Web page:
|The guys back at camp.|
Flint, Alex, Caleb and Patrick
Besides the ice cold denim drape, the shoulder and neck massage I got at the Barbie aid station was fabulous! They even made Vanessa and Caity mimosas to take with them while they literally inched their way barefoot back to the start line. It was a brutal course for 100% barefoot. I have total respect for both Caity and Vanessa. With the way my feet felt IN SHOES I can only imagine the pain that would ensue barefoot. Those girls were TOUGH!
The aid station volunteers were an amazing, caring, motivating and an observant crew. They were truly watching out for each and every runner out there. Words can't describe how thankful and grateful I was to each and every one of those people. My heart was filled with gratitude each and every time I left an aid station.
|Coming in to mile 50. |
Photo credit: Patrick Sweeney
Speaking of expectations... my hope was to not only complete this 100k, but to also have some kind of transcending experience. I wanted to dig deep with this race. I wanted to suffer and push through. I wanted that experience. I've never hit a wall. I haven't even really had to struggle too much mentally with the longer distances and was, in a strange sadistic way, hoping to find my limit somewhere within 62 miles.
So did I find my limit?
Well... it was hard heading out on that last yellow loop and walking away from camp (the top black and white picture was taken as I was heading out on my last loop and was shot by Larry Gassan (firstname.lastname@example.org) a professional fine art photojournalist who photographs endurance athletes) All my buddies were hanging out at the finish line getting dinner and beers and cheering people on. The salsa music had started and people were getting their party on. Not only was I hungry for a big ol' fat burger, but my eyes had started getting droopy and I was feeling a very large nap coming on. It was hard not knowing what the last 12 miles would be like especially knowing that I was on my own, in my own head and would be solo in the dark at some point (I was hoping I wouldn't need my headlamp until after I got down from that last ridgeline). But, never for a moment did I doubt that I could finish. In fact, during the last 15 miles that was all that I could think about. That I was going to do this. And I did.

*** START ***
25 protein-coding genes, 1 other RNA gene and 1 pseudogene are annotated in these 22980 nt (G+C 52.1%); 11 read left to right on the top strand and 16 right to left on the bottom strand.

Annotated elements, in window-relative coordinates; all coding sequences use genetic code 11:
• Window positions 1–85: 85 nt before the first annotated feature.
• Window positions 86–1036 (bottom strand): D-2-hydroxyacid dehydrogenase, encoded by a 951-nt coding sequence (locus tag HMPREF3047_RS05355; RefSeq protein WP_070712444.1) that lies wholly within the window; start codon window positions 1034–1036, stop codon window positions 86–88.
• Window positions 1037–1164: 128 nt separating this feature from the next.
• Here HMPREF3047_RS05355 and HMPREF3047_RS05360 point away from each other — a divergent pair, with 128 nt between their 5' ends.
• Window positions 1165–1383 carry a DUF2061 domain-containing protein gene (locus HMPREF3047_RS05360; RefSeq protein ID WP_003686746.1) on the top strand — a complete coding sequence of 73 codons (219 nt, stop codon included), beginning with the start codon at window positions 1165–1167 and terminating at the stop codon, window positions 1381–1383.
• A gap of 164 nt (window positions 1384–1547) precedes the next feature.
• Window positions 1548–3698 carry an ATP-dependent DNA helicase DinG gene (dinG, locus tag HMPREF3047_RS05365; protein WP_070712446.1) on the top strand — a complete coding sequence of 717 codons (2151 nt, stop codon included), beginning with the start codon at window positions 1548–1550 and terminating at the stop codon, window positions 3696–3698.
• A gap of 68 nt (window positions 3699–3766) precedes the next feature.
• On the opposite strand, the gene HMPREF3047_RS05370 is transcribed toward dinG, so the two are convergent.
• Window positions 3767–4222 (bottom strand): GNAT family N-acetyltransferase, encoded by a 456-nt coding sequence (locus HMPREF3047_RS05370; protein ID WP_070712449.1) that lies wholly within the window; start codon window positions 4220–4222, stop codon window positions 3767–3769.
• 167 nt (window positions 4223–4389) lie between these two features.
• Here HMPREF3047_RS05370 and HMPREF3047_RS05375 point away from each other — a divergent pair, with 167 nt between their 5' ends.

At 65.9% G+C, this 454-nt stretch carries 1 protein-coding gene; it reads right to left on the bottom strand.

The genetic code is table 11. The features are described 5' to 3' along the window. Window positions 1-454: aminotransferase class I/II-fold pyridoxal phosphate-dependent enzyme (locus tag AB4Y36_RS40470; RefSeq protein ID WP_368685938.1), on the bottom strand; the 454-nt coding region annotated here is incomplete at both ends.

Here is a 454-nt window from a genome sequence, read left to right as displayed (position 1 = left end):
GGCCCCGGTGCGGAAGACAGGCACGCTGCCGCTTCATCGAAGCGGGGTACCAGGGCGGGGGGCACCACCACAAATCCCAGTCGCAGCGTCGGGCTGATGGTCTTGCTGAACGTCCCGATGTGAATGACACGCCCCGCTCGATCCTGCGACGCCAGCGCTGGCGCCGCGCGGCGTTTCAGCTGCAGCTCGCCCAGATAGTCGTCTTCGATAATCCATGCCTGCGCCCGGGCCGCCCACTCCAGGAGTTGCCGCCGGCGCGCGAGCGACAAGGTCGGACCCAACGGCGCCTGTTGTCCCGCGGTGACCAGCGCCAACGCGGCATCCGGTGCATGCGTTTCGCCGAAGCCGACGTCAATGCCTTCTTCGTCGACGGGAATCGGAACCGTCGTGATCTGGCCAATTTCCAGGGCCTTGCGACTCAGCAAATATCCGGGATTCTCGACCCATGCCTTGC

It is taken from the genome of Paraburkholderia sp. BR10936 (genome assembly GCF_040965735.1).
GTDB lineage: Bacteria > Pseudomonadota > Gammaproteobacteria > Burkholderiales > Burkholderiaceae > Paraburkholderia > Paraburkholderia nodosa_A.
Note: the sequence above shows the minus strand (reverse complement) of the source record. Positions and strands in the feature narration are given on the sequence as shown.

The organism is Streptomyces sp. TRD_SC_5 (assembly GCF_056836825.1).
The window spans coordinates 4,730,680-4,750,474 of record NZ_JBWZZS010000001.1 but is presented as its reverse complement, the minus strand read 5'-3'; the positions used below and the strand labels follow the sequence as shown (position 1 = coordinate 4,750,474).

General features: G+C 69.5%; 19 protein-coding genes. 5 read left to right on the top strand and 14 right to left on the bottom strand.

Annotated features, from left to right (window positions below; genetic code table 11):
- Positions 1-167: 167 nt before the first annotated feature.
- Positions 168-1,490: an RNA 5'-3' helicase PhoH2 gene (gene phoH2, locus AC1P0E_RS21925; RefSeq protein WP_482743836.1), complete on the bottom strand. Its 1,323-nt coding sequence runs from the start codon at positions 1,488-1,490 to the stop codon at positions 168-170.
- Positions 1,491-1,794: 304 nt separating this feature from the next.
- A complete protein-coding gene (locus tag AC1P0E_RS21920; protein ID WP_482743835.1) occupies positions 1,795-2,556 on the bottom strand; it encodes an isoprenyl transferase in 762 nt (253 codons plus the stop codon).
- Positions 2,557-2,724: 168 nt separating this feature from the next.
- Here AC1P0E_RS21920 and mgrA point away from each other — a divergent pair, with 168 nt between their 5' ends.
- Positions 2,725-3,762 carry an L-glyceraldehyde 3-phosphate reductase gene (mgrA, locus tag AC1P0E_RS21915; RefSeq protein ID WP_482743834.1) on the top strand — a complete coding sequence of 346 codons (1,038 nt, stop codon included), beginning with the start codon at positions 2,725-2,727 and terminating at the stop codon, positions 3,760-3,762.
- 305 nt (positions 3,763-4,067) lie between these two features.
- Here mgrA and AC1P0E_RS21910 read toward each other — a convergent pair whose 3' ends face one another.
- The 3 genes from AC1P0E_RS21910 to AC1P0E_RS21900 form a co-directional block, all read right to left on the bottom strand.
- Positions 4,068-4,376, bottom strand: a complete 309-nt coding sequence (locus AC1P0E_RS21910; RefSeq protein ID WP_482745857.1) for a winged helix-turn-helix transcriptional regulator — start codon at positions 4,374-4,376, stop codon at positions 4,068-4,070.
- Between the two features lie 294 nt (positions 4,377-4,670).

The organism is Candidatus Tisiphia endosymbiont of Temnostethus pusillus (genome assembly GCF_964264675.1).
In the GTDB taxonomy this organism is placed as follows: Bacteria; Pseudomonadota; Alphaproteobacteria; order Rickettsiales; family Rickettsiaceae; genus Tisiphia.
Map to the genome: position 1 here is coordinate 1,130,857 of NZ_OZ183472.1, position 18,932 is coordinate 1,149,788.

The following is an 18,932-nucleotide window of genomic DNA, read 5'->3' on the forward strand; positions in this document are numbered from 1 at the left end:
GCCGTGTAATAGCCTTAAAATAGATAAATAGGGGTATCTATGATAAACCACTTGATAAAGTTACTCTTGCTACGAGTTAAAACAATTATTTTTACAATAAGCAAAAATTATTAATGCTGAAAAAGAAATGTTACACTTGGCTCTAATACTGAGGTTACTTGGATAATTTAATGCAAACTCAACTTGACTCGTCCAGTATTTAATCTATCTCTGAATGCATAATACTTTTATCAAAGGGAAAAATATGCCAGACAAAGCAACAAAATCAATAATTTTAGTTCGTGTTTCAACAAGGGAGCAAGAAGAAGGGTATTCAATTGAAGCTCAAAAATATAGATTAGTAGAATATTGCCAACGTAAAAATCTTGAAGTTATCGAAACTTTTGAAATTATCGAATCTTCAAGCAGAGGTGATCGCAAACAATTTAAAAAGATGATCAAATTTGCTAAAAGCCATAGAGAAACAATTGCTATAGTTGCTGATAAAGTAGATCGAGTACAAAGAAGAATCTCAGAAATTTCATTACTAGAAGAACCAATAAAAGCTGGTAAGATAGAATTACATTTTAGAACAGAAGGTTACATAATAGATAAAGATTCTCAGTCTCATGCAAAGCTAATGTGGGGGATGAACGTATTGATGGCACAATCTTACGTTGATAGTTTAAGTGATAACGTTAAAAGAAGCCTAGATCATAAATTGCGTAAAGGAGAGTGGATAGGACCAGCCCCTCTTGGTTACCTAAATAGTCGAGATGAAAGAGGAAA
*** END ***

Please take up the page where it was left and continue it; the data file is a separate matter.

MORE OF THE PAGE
|Start/Finish Line and the funky manequin|
|My 100k finish!|
(Photo credit: Patrick Sweeney)
Coming in to the finish line I had only a small two-mile out and back to the funky lingerie manequin to do. I was re-energized by the cheering and the music which made those last two miles tolerable. Everybody was salsa dancing and partying. It looked like a fun place to be.
|My Kukini finisher's amulet|
Wha??? You say.
Oh yes. Hula hoop. With a big, ginormous hula hoop.
So I did. I had no idea I could hula hoop after 62 miles. Then the hot shirtless guy with the pink skirt (I think his name was Jacob) tied the amulet around my neck, picked me up and spun me around until I was sufficiently dizzy. Honestly, dude could'a just put a beer in my hand and called it good. After setting me down, he had to hold on to me for a few seconds to keep me from falling on my ass.
I wish I had party in me left to stay at the finish line and join the cheering crowd as the other 100k finishers and 100 mile runners were coming through, but honestly, there was good beer waiting in my cooler back at camp and once I sat down to enjoy my Torpedo IPA it was all over. That's OK, though, because I'll be back again next year.
|Who knew I could hula hoop after 62 miles!|
The video above is Caity McCardell's video of the weekend shenanigans. She also captured me finishing my 100k and hula hooping. (Fast forward to 3:30) She also got video of Maria's tattoo, ball racing, and the salsa dancing party at the finish line.
I can wholeheartedly say now that my training is working for me. I'm staying uninjured. I'm strong. I'm well prepared and in shape for these long miles (though, I have some strengthening in my right foot to do) and I've got serious fiyah. I'm able to achieve distances I never thought were even possible. It amazes me just how far I've come (literally) just within the last six months. Words can't even describe how thankful I am to my coach, Seth, for putting up with me and all my doubts. Lets just see where this takes me from here.
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Check out more of Larry Gassan's photography from the Born To Run Ultra Marathons.